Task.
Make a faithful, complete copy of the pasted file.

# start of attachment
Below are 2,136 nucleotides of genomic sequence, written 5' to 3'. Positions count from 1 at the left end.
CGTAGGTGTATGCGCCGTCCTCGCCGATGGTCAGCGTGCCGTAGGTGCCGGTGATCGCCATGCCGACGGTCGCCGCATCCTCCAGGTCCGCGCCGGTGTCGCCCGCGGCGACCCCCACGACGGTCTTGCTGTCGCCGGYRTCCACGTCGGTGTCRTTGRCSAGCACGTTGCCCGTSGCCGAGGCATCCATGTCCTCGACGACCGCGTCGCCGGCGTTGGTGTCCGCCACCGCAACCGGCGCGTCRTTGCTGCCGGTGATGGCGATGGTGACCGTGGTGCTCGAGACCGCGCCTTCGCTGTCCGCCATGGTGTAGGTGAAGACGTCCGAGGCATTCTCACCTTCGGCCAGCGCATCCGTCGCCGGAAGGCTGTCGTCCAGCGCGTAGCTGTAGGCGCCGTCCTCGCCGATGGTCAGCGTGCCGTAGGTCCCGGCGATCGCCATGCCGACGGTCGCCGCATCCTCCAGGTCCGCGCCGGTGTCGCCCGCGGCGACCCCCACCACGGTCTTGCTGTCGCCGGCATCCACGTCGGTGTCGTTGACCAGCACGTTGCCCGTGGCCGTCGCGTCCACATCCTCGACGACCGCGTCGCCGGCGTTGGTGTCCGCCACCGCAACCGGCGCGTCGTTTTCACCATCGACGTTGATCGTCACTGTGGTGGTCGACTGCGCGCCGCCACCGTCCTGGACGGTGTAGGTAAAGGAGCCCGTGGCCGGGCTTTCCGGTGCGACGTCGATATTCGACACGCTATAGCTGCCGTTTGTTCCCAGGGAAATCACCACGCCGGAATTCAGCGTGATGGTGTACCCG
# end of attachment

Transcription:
Below are 2,136 nucleotides of genomic sequence, written 5' to 3'. Positions count from 1 at the left end.
CGTAGGTGTATGCGCCGTCCTCGCCGATGGTCAGCGTGCCGTAGGTGCCGGTGATCGCCATGCCGACGGTCGCCGCATCCTCCAGGTCCGCGCCGGTGTCGCCCGCGGCGACCCCCACGACGGTCTTGCTGTCGCCGGYRTCCACGTCGGTGTCRTTGRCSAGCACGTTGCCCGTSGCCGAGGCATCCATGTCCTCGACGACCGCGTCGCCGGCGTTGGTGTCCGCCACCGCAACCGGCGCGTCRTTGCTGCCGGTGATGGCGATGGTGACCGTGGTGCTCGAGACCGCGCCTTCGCTGTCCGCCATGGTGTAGGTGAAGACGTCCGAGGCATTCTCACCTTCGGCCAGCGCATCCGTCGCCGGAAGGCTGTCGTCCAGCGCGTAGCTGTAGGCGCCGTCCTCGCCGATGGTCAGCGTGCCGTAGGTCCCGGCGATCGCCATGCCGACGGTCGCCGCATCCTCCAGGTCCGCGCCGGTGTCGCCCGCGGCGACCCCCACCACGGTCTTGCTGTCGCCGGCATCCACGTCGGTGTCGTTGACCAGCACGTTGCCCGTGGCCGTCGCGTCCACATCCTCGACGACCGCGTCGCCGGCGTTGGTGTCCGCCACCGCAACCGGCGCGTCGTTTTCACCATCGACGTTGATCGTCACTGTGGTGGTCGACTGCGCGCCGCCACCGTCCTGGACGGTGTAGGTAAAGGAGCCCGTGGCCGGGCTTTCCGGTGCGACGTCGATATTCGACACGCTATAGCTGCCGTTTGTTCCCAGGGAAATCACCACGCCGGAATTCAGCGTGATGGTGTACCCG